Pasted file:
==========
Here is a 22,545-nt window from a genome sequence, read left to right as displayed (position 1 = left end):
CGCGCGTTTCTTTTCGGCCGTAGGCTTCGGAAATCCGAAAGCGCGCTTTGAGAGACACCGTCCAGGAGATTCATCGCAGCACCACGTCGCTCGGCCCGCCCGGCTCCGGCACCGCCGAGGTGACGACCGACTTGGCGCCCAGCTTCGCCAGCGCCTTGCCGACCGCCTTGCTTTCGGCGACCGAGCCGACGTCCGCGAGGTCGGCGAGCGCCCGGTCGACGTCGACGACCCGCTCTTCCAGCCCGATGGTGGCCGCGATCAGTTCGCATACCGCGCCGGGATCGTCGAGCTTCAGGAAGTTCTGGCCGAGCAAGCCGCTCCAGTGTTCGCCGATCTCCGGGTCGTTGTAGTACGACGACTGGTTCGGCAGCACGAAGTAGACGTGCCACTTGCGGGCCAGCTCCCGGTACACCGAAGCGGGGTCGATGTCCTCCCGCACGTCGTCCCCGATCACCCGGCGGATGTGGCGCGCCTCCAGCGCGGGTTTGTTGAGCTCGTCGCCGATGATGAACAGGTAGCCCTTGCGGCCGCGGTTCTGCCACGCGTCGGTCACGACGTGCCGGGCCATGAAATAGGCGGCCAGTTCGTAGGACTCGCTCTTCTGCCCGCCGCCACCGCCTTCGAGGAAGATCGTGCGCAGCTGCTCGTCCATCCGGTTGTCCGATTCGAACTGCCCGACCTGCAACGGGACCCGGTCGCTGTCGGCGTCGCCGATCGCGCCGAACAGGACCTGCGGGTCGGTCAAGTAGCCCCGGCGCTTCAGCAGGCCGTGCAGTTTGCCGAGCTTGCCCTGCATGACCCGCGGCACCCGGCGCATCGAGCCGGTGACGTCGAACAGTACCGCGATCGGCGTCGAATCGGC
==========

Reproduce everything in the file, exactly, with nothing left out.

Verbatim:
Here is a 22,545-nt window from a genome sequence, read left to right as displayed (position 1 = left end):
CGCGCGTTTCTTTTCGGCCGTAGGCTTCGGAAATCCGAAAGCGCGCTTTGAGAGACACCGTCCAGGAGATTCATCGCAGCACCACGTCGCTCGGCCCGCCCGGCTCCGGCACCGCCGAGGTGACGACCGACTTGGCGCCCAGCTTCGCCAGCGCCTTGCCGACCGCCTTGCTTTCGGCGACCGAGCCGACGTCCGCGAGGTCGGCGAGCGCCCGGTCGACGTCGACGACCCGCTCTTCCAGCCCGATGGTGGCCGCGATCAGTTCGCATACCGCGCCGGGATCGTCGAGCTTCAGGAAGTTCTGGCCGAGCAAGCCGCTCCAGTGTTCGCCGATCTCCGGGTCGTTGTAGTACGACGACTGGTTCGGCAGCACGAAGTAGACGTGCCACTTGCGGGCCAGCTCCCGGTACACCGAAGCGGGGTCGATGTCCTCCCGCACGTCGTCCCCGATCACCCGGCGGATGTGGCGCGCCTCCAGCGCGGGTTTGTTGAGCTCGTCGCCGATGATGAACAGGTAGCCCTTGCGGCCGCGGTTCTGCCACGCGTCGGTCACGACGTGCCGGGCCATGAAATAGGCGGCCAGTTCGTAGGACTCGCTCTTCTGCCCGCCGCCACCGCCTTCGAGGAAGATCGTGCGCAGCTGCTCGTCCATCCGGTTGTCCGATTCGAACTGCCCGACCTGCAACGGGACCCGGTCGCTGTCGGCGTCGCCGATCGCGCCGAACAGGACCTGCGGGTCGGTCAAGTAGCCCCGGCGCTTCAGCAGGCCGTGCAGTTTGCCGAGCTTGCCCTGCATGACCCGCGGCACCCGGCGCATCGAGCCGGTGACGTCGAACAGTACCGCGATCGGCGTCGAATCGGC